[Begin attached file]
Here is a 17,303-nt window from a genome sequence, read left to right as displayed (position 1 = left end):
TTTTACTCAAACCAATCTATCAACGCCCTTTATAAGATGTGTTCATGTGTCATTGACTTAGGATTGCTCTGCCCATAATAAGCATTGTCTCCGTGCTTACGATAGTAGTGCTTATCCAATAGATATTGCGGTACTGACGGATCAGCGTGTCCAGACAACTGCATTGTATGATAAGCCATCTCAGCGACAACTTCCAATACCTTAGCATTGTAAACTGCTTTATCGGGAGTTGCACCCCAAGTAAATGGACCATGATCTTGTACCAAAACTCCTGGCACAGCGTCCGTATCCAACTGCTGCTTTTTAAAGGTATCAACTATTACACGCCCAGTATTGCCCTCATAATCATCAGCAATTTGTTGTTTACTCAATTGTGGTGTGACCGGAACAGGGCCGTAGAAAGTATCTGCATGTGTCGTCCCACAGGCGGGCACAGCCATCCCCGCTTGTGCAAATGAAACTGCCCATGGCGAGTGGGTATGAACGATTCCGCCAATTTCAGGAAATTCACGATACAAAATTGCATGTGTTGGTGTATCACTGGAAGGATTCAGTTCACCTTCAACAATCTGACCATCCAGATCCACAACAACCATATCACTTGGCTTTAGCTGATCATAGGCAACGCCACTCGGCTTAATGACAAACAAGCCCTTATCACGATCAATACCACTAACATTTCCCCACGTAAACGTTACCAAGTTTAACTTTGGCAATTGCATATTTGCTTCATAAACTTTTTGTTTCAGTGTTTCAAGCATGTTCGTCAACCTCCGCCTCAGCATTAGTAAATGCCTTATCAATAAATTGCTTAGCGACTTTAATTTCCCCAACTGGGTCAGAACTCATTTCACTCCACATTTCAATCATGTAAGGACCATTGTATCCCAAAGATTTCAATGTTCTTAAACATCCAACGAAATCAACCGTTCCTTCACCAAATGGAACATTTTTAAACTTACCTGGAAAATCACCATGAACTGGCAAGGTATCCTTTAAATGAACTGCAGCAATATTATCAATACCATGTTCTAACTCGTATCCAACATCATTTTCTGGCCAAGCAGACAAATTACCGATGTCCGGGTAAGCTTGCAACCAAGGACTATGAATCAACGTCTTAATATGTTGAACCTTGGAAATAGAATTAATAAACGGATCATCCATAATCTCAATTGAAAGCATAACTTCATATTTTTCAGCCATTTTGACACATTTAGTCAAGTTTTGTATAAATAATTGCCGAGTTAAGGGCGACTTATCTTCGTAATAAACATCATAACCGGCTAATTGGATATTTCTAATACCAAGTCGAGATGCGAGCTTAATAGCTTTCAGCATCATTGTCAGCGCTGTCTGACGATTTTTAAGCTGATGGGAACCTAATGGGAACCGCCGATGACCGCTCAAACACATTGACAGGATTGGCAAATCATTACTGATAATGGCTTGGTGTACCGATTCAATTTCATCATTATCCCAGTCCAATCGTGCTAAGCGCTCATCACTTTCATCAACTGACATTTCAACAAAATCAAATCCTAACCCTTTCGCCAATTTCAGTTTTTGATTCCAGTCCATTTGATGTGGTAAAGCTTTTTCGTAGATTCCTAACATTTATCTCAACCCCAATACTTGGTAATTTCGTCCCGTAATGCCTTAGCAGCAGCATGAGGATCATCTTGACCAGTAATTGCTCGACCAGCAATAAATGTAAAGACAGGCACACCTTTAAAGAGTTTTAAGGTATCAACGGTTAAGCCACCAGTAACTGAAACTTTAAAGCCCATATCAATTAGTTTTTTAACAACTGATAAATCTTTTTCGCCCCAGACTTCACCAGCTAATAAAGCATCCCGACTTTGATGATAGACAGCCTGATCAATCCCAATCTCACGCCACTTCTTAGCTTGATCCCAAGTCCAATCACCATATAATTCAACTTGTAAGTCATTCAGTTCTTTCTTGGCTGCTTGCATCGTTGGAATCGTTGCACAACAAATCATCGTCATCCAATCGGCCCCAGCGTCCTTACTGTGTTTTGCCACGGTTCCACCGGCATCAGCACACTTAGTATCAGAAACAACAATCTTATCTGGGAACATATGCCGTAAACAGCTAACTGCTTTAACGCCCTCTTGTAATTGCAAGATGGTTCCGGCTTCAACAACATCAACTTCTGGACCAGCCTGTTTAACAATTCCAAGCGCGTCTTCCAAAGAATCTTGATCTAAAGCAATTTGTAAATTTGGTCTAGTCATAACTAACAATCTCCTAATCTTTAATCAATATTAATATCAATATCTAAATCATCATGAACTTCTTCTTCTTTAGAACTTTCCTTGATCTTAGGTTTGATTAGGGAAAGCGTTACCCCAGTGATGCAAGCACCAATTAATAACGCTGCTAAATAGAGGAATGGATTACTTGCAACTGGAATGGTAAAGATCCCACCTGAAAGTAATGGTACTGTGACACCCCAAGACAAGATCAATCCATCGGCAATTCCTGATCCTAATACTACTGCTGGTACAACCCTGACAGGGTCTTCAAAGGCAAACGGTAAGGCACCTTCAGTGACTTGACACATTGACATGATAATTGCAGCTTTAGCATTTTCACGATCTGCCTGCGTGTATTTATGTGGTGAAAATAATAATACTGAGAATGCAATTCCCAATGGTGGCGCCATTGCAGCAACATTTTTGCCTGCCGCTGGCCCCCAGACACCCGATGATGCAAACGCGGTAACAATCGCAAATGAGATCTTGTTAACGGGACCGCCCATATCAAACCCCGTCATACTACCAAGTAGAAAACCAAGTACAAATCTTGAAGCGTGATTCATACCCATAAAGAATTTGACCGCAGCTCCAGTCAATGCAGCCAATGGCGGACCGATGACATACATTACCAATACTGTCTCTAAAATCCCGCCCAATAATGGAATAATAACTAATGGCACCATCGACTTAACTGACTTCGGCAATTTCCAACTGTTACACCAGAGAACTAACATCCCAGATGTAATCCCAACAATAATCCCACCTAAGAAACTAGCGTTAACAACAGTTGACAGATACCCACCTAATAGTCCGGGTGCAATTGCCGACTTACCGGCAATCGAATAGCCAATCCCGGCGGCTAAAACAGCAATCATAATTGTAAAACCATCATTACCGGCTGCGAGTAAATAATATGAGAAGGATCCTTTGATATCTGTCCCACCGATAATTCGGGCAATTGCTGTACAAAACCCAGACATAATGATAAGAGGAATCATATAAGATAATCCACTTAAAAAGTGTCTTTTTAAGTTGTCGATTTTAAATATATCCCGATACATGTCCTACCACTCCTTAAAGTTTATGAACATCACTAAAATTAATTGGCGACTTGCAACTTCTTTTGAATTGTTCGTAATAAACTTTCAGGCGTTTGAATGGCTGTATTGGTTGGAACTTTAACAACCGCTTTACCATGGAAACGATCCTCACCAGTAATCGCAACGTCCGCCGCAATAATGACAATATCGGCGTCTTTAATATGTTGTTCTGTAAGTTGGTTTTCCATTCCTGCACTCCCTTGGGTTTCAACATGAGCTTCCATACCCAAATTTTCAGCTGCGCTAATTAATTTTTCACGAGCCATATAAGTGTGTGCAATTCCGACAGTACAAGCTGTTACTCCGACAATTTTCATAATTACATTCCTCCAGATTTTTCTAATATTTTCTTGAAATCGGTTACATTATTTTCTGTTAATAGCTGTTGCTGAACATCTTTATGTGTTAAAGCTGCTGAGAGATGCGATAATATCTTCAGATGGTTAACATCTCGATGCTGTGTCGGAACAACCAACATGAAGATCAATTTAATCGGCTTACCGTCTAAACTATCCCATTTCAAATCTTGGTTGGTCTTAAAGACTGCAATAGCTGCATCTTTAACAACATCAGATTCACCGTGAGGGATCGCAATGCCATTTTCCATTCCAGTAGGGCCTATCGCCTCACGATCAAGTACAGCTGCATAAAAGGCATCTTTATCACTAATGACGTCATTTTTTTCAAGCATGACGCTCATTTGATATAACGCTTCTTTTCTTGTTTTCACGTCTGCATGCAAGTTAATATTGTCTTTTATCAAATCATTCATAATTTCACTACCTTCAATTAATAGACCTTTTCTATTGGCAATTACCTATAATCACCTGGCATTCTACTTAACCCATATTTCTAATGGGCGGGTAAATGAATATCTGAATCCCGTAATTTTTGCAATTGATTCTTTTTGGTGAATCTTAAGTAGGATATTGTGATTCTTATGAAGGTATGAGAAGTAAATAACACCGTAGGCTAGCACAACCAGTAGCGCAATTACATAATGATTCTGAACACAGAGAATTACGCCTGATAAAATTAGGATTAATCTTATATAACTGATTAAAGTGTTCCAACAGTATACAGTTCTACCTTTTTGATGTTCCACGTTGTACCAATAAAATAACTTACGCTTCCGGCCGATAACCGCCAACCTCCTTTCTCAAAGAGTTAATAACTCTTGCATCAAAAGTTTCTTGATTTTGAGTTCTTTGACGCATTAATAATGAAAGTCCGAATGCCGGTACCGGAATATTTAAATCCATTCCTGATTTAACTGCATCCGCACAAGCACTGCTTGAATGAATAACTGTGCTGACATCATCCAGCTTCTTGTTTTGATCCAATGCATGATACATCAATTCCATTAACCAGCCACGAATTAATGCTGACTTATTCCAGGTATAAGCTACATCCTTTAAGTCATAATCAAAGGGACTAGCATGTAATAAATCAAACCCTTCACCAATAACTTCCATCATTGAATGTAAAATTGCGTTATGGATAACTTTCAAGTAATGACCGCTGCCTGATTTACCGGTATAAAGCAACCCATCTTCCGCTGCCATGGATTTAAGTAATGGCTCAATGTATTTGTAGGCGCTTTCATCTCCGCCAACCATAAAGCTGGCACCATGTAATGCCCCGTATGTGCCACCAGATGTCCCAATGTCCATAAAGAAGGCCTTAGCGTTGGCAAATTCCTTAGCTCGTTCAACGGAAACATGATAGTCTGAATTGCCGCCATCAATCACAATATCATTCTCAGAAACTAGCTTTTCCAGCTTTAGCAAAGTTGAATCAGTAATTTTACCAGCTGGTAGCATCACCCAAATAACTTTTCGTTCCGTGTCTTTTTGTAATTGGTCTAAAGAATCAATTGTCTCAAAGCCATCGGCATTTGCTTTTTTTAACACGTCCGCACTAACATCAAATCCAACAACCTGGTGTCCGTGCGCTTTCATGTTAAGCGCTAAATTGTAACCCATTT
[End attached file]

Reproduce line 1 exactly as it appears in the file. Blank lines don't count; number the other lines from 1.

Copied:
Here is a 17,303-nt window from a genome sequence, read left to right as displayed (position 1 = left end):